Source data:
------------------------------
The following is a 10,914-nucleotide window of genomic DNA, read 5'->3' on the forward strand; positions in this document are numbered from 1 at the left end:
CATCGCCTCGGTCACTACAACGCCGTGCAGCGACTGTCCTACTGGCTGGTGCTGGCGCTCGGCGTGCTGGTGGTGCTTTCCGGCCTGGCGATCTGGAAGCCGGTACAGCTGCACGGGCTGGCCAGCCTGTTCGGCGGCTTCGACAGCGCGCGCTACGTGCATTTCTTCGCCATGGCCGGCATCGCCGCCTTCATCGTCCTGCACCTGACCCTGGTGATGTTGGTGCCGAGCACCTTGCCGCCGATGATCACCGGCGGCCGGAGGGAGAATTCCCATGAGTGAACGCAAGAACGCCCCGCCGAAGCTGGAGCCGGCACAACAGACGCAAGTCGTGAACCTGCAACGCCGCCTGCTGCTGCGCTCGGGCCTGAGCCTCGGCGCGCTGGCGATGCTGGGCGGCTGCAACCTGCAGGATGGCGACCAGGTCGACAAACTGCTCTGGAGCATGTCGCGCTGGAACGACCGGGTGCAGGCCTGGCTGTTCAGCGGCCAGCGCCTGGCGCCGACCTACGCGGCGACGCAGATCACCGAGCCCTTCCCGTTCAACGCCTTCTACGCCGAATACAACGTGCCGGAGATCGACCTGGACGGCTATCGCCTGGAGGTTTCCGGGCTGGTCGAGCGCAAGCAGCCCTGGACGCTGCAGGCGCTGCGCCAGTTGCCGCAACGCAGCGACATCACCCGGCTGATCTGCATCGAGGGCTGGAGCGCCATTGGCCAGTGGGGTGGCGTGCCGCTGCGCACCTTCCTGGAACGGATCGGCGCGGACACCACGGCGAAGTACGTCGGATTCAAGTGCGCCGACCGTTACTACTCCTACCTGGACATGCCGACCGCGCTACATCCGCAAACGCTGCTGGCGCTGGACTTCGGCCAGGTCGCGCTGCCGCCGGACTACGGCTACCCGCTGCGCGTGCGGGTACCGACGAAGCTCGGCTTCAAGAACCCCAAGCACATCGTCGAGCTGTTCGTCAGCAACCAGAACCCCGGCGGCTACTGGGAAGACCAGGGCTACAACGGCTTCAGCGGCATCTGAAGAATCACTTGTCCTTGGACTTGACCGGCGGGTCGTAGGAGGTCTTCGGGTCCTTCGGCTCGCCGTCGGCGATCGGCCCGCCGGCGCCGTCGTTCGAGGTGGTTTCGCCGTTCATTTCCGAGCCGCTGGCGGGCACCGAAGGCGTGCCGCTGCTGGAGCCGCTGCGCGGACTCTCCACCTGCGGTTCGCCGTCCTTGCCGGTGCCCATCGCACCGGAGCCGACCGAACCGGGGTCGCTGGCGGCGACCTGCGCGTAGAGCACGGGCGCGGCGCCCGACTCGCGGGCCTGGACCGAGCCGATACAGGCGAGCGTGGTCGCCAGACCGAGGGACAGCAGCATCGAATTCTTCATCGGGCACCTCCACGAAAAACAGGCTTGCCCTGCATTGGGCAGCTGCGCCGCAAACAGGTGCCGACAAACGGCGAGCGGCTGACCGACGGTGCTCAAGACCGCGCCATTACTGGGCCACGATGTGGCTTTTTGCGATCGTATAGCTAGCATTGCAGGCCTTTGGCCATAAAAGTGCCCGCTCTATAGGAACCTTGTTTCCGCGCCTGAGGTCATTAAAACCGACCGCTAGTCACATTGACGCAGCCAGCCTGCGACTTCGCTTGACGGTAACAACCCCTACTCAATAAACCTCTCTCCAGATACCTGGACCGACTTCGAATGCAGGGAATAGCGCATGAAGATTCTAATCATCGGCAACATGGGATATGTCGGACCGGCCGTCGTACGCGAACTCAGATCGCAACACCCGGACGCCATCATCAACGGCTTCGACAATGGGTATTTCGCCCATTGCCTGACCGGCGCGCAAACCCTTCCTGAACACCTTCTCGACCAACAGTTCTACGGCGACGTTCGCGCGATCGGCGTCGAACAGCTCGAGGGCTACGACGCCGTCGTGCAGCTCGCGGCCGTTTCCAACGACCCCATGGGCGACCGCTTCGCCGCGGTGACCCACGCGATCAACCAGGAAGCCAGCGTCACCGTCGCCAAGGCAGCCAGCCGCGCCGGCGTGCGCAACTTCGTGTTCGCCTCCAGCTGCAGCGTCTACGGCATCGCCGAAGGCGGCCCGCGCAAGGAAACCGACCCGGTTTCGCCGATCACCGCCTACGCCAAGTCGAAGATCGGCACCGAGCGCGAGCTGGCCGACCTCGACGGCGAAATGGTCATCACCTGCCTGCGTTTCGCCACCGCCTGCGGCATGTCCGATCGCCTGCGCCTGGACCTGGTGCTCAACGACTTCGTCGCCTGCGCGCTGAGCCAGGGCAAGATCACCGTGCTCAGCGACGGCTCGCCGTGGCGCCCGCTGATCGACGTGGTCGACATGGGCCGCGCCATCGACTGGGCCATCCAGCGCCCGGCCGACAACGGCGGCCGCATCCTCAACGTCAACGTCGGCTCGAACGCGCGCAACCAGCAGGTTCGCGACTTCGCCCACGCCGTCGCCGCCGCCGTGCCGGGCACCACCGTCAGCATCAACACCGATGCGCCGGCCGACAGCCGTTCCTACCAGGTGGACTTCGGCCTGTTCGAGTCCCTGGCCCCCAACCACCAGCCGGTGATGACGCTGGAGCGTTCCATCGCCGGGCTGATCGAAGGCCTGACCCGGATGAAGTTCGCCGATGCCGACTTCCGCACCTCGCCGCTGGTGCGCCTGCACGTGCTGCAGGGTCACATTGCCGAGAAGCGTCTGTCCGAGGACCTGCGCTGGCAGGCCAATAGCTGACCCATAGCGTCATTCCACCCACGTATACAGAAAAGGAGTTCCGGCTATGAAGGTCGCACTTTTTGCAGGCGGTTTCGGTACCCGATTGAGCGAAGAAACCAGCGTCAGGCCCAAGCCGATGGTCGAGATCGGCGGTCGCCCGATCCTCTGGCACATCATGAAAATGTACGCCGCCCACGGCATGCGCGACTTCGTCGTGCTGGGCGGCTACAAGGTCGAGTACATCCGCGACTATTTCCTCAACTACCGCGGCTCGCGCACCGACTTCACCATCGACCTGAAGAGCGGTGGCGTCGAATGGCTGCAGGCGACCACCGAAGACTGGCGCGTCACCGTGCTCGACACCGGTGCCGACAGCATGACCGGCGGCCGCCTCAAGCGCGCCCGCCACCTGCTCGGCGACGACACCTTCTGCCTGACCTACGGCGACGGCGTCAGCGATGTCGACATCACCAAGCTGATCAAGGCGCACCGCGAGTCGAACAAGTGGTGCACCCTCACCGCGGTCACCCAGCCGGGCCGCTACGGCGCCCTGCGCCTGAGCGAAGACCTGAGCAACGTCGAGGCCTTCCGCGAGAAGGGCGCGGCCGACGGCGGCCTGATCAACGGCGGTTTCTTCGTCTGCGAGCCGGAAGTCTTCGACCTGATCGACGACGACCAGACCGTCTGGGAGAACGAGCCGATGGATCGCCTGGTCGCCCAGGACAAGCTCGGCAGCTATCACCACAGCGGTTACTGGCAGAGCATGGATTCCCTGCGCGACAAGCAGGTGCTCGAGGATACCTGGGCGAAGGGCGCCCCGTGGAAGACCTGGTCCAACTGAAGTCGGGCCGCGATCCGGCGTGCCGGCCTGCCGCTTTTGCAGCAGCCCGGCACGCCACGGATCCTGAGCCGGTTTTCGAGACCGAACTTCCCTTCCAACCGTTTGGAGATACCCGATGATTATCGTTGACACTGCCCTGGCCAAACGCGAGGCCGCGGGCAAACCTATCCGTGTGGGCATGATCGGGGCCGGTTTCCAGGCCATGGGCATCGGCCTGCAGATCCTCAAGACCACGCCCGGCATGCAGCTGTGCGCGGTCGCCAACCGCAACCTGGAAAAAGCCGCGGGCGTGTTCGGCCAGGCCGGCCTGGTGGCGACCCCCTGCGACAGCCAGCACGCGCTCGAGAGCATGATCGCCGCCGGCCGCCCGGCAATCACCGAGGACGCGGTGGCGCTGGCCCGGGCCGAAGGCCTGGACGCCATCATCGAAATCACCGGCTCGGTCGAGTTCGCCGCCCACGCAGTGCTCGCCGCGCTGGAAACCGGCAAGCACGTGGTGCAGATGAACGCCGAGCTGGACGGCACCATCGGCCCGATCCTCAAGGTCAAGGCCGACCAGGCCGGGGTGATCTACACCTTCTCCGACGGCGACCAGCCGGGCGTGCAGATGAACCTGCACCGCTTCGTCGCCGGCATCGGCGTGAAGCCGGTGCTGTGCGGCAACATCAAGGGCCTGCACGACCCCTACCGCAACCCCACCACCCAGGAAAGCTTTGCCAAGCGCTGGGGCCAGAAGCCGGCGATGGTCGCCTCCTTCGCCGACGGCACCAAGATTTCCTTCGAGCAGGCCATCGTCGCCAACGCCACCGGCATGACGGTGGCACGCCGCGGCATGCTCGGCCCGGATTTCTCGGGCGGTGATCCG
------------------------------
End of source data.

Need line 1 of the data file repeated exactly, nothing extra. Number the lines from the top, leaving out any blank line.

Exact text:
The following is a 10,914-nucleotide window of genomic DNA, read 5'->3' on the forward strand; positions in this document are numbered from 1 at the left end: